(Continued in my next post)
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  #52  
Old Feb 8, '12, 9:49 am
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Default Re: Is there any problem with Sola Scriptura?

(Continued…)

1Corinthians 4:1-13
[1] This is how one should regard us, as servants of Christ and stewards of the mysteries of God.
[2] Moreover it is required of stewards that they be found trustworthy.
[3] But with me it is a very small thing that I should be judged by you or by any human court. I do not even judge myself.
[4] I am not aware of anything against myself, but I am not thereby acquitted. It is the Lord who judges me.
[5] Therefore do not pronounce judgment before the time, before the Lord comes, who will bring to light the things now hidden in darkness and will disclose the purposes of the heart. Then every man will receive his commendation from God.
[6] I have applied all this to myself and Apol'los for your benefit, brethren, that you may learn by us not to go beyond what is written, that none of you may be puffed up in favor of one against another.
[7] For who sees anything different in you? What have you that you did not receive? If then you received it, why do you boast as if it were not a gift?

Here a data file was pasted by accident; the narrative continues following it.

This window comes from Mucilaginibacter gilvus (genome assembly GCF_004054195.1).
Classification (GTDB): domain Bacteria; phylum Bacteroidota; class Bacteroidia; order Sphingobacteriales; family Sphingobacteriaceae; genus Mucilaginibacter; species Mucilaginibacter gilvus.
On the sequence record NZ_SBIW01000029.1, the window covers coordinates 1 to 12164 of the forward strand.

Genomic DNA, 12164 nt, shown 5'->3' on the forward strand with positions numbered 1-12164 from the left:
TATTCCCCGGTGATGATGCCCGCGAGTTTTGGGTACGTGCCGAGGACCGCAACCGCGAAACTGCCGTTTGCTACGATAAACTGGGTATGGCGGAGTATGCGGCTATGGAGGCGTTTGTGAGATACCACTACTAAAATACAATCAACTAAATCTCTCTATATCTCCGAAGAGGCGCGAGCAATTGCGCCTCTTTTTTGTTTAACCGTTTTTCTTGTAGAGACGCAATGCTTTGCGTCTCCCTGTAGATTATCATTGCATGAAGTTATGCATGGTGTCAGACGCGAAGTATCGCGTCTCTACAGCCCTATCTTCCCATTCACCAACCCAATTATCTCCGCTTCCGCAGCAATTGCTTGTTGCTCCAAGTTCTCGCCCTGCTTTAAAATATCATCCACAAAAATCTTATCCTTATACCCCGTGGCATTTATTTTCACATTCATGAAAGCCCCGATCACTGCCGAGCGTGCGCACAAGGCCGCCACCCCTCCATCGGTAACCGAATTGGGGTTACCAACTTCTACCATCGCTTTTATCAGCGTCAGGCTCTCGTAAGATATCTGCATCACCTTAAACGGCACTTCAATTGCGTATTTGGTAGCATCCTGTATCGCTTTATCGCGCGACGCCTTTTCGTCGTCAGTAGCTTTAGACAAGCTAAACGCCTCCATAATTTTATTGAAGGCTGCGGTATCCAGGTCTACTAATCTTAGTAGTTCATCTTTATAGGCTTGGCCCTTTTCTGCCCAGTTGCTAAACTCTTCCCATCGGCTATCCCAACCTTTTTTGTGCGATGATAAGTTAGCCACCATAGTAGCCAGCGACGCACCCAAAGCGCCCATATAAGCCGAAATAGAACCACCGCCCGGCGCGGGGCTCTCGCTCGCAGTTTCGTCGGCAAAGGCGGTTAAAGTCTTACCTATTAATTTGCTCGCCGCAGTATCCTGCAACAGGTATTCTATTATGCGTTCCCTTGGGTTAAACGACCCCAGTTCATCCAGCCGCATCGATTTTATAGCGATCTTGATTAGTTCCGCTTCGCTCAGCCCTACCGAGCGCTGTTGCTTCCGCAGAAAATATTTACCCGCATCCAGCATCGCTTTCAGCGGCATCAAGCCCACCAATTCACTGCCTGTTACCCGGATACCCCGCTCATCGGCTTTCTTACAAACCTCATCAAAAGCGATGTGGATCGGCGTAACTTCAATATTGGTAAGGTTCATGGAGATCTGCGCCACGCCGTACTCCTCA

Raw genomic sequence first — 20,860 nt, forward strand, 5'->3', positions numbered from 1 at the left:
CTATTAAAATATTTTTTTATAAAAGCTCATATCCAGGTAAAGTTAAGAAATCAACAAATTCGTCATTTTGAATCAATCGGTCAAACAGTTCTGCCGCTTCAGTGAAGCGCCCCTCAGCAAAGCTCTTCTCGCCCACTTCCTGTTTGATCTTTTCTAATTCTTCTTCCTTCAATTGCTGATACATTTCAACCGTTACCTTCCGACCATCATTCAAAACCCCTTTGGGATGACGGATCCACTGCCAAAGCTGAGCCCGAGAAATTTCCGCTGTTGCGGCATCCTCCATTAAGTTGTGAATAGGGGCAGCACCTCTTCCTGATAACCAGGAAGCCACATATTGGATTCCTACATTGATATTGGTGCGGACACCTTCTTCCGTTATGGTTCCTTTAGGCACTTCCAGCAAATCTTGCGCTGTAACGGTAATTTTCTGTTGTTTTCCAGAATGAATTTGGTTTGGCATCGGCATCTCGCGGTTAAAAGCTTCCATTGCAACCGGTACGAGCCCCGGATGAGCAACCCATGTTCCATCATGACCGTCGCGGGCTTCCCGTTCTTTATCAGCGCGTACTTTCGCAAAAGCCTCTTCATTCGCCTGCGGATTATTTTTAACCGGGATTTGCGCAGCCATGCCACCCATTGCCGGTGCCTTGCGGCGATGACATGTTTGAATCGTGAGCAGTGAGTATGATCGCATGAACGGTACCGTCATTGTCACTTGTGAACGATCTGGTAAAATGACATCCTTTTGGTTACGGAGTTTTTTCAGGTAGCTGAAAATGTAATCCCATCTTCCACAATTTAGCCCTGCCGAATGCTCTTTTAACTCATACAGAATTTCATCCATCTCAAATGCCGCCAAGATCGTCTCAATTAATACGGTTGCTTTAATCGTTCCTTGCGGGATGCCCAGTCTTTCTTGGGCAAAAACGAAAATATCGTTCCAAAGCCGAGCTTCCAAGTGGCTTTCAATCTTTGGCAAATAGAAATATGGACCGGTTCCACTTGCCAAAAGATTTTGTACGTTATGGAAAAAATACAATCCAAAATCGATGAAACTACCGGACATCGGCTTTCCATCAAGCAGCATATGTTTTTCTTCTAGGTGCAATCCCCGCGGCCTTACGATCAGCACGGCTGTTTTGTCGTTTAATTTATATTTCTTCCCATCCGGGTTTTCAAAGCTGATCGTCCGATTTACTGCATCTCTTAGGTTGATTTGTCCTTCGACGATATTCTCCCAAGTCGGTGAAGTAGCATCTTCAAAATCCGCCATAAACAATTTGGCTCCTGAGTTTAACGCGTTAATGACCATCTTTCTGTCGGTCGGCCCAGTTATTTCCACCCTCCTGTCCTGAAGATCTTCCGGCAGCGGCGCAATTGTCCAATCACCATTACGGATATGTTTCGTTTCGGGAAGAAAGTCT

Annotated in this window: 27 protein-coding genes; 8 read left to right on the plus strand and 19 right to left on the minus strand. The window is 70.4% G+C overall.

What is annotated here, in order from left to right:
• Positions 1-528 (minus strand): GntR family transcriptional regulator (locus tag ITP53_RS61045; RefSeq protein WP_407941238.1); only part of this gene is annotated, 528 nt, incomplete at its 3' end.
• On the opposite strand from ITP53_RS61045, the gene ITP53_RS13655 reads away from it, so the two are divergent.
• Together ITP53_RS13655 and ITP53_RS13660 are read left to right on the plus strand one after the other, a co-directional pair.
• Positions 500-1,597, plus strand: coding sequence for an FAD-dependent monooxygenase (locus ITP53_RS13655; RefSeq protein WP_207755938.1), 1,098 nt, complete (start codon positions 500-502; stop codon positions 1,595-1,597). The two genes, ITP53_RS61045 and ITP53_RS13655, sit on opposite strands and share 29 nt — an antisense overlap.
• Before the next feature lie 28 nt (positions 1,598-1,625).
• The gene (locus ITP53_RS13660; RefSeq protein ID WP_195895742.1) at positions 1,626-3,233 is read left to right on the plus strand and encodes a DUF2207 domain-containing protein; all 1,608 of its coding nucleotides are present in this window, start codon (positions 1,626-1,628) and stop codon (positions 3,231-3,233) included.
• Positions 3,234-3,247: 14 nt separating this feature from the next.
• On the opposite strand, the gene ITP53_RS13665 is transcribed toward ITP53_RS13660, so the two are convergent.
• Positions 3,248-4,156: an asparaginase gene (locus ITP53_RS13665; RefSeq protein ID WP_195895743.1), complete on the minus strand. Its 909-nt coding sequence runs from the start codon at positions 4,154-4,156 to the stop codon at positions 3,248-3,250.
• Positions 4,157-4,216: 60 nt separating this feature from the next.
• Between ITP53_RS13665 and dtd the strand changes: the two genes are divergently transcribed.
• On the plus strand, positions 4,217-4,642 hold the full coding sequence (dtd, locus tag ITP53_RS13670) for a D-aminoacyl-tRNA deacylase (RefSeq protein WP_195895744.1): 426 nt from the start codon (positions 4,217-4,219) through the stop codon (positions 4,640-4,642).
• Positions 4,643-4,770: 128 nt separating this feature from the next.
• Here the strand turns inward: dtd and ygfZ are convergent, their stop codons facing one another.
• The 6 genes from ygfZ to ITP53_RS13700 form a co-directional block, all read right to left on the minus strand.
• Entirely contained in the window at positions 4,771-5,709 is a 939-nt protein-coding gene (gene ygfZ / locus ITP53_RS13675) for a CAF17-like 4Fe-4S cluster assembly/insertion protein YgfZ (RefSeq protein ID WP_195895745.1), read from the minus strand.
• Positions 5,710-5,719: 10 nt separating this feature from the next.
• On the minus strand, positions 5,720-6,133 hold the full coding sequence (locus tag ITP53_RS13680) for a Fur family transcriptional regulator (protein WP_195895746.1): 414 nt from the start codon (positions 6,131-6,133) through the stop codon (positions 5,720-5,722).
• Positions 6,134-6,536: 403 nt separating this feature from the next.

[8] Already you are filled! Already you have become rich! Without us you have become kings! And would that you did reign, so that we might share the rule with you!
[9] For I think that God has exhibited us apostles as last of all, like men sentenced to death; because we have become a spectacle to the world, to angels and to men.
[10] We are fools for Christ's sake, but you are wise in Christ. We are weak, but you are strong. You are held in honor, but we in disrepute.
[11] To the present hour we hunger and thirst, we are ill-clad and buffeted and homeless,
[12] and we labor, working with our own hands. When reviled, we bless; when persecuted, we endure;
[13] when slandered, we try to conciliate; we have become, and are now, as the refuse of the world, the offscouring of all things.


The question at hand is: What does Paul mean in 1Cor 4:6 when he tells the reader “not to go beyond what is written”? If you take a moment to read the above passages from 1Corinthians highlighted in blue text you will see that Paul writes, “It is written…” three times as an introduction to four quotes from the Old Testament. Each quote cautions people against the sin of pride. After making these statements, Paul states, in 1Cor 4:6:

“I have applied all this to myself and Apollos for your benefit, brethren…” (i.e., The teachers follow the same rules given to students)

“…that you may learn by us…” (i.e., “Follow our example”)

“…not to go beyond what is written,…” (I’ll come back to this in a moment)

“…that none of you may be puffed up…” (“Puffed up” means to be prideful)

“…in favor of one against the other.” (The ramifications of prideful behavior is division in the community)